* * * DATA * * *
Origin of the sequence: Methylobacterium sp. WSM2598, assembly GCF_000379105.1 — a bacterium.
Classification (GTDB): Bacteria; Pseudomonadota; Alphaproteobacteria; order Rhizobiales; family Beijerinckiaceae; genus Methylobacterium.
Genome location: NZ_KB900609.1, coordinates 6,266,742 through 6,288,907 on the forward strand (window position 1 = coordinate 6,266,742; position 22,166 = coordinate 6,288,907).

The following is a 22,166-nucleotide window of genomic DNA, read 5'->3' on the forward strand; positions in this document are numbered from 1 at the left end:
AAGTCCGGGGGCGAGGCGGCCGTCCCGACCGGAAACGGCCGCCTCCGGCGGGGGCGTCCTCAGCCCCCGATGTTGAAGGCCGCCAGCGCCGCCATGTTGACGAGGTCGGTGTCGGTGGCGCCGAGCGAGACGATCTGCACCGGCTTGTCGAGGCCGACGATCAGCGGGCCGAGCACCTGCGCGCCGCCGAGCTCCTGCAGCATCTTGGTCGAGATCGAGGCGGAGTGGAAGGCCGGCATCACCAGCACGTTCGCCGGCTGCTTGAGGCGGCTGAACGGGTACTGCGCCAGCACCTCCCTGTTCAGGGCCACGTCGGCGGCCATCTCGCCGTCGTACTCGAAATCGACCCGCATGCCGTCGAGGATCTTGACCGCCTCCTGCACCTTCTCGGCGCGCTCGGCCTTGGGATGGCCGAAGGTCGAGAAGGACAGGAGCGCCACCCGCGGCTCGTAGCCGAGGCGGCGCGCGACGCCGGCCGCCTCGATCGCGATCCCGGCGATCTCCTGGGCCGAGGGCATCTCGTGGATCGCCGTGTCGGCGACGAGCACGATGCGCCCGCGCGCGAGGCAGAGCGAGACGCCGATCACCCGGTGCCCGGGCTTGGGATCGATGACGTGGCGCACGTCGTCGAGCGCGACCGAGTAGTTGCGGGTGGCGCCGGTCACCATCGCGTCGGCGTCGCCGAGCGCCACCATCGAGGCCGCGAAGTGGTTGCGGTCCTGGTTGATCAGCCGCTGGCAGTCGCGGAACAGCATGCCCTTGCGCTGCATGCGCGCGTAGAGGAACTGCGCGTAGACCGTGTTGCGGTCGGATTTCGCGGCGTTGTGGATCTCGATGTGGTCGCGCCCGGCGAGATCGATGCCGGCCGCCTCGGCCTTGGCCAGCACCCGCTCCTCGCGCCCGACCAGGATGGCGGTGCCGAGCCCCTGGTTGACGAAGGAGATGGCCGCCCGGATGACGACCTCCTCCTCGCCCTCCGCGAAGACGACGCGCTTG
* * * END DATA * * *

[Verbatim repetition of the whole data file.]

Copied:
Origin of the sequence: Methylobacterium sp. WSM2598, assembly GCF_000379105.1 — a bacterium.
Classification (GTDB): Bacteria; Pseudomonadota; Alphaproteobacteria; order Rhizobiales; family Beijerinckiaceae; genus Methylobacterium.
Genome location: NZ_KB900609.1, coordinates 6,266,742 through 6,288,907 on the forward strand (window position 1 = coordinate 6,266,742; position 22,166 = coordinate 6,288,907).

The following is a 22,166-nucleotide window of genomic DNA, read 5'->3' on the forward strand; positions in this document are numbered from 1 at the left end:
AAGTCCGGGGGCGAGGCGGCCGTCCCGACCGGAAACGGCCGCCTCCGGCGGGGGCGTCCTCAGCCCCCGATGTTGAAGGCCGCCAGCGCCGCCATGTTGACGAGGTCGGTGTCGGTGGCGCCGAGCGAGACGATCTGCACCGGCTTGTCGAGGCCGACGATCAGCGGGCCGAGCACCTGCGCGCCGCCGAGCTCCTGCAGCATCTTGGTCGAGATCGAGGCGGAGTGGAAGGCCGGCATCACCAGCACGTTCGCCGGCTGCTTGAGGCGGCTGAACGGGTACTGCGCCAGCACCTCCCTGTTCAGGGCCACGTCGGCGGCCATCTCGCCGTCGTACTCGAAATCGACCCGCATGCCGTCGAGGATCTTGACCGCCTCCTGCACCTTCTCGGCGCGCTCGGCCTTGGGATGGCCGAAGGTCGAGAAGGACAGGAGCGCCACCCGCGGCTCGTAGCCGAGGCGGCGCGCGACGCCGGCCGCCTCGATCGCGATCCCGGCGATCTCCTGGGCCGAGGGCATCTCGTGGATCGCCGTGTCGGCGACGAGCACGATGCGCCCGCGCGCGAGGCAGAGCGAGACGCCGATCACCCGGTGCCCGGGCTTGGGATCGATGACGTGGCGCACGTCGTCGAGCGCGACCGAGTAGTTGCGGGTGGCGCCGGTCACCATCGCGTCGGCGTCGCCGAGCGCCACCATCGAGGCCGCGAAGTGGTTGCGGTCCTGGTTGATCAGCCGCTGGCAGTCGCGGAACAGCATGCCCTTGCGCTGCATGCGCGCGTAGAGGAACTGCGCGTAGACCGTGTTGCGGTCGGATTTCGCGGCGTTGTGGATCTCGATGTGGTCGCGCCCGGCGAGATCGATGCCGGCCGCCTCGGCCTTGGCCAGCACCCGCTCCTCGCGCCCGACCAGGATGGCGGTGCCGAGCCCCTGGTTGACGAAGGAGATGGCCGCCCGGATGACGACCTCCTCCTCGCCCTCCGCGAAGACGACGCGCTTG